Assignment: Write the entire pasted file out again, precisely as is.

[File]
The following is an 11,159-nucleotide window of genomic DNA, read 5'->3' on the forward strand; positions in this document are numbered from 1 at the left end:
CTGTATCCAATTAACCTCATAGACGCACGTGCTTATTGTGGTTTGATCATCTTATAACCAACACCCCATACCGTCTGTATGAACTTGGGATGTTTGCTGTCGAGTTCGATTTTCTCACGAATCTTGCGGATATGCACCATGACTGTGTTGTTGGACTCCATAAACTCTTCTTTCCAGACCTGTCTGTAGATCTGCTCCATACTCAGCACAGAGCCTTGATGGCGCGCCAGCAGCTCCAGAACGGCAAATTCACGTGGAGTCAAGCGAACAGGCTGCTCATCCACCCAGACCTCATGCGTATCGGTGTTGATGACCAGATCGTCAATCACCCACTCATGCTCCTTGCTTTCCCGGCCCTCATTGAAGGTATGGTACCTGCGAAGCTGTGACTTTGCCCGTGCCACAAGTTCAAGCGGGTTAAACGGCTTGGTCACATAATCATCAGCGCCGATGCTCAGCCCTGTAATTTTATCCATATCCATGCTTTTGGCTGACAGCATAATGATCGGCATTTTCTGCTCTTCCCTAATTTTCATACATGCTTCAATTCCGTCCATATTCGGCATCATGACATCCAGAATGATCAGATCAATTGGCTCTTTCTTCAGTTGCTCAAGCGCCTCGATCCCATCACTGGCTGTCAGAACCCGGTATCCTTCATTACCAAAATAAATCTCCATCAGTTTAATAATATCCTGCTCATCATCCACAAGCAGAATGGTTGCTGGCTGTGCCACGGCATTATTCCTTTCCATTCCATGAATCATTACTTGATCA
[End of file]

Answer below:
The following is an 11,159-nucleotide window of genomic DNA, read 5'->3' on the forward strand; positions in this document are numbered from 1 at the left end:
CTGTATCCAATTAACCTCATAGACGCACGTGCTTATTGTGGTTTGATCATCTTATAACCAACACCCCATACCGTCTGTATGAACTTGGGATGTTTGCTGTCGAGTTCGATTTTCTCACGAATCTTGCGGATATGCACCATGACTGTGTTGTTGGACTCCATAAACTCTTCTTTCCAGACCTGTCTGTAGATCTGCTCCATACTCAGCACAGAGCCTTGATGGCGCGCCAGCAGCTCCAGAACGGCAAATTCACGTGGAGTCAAGCGAACAGGCTGCTCATCCACCCAGACCTCATGCGTATCGGTGTTGATGACCAGATCGTCAATCACCCACTCATGCTCCTTGCTTTCCCGGCCCTCATTGAAGGTATGGTACCTGCGAAGCTGTGACTTTGCCCGTGCCACAAGTTCAAGCGGGTTAAACGGCTTGGTCACATAATCATCAGCGCCGATGCTCAGCCCTGTAATTTTATCCATATCCATGCTTTTGGCTGACAGCATAATGATCGGCATTTTCTGCTCTTCCCTAATTTTCATACATGCTTCAATTCCGTCCATATTCGGCATCATGACATCCAGAATGATCAGATCAATTGGCTCTTTCTTCAGTTGCTCAAGCGCCTCGATCCCATCACTGGCTGTCAGAACCCGGTATCCTTCATTACCAAAATAAATCTCCATCAGTTTAATAATATCCTGCTCATCATCCACAAGCAGAATGGTTGCTGGCTGTGCCACGGCATTATTCCTTTCCATTCCATGAATCATTACTTGATCA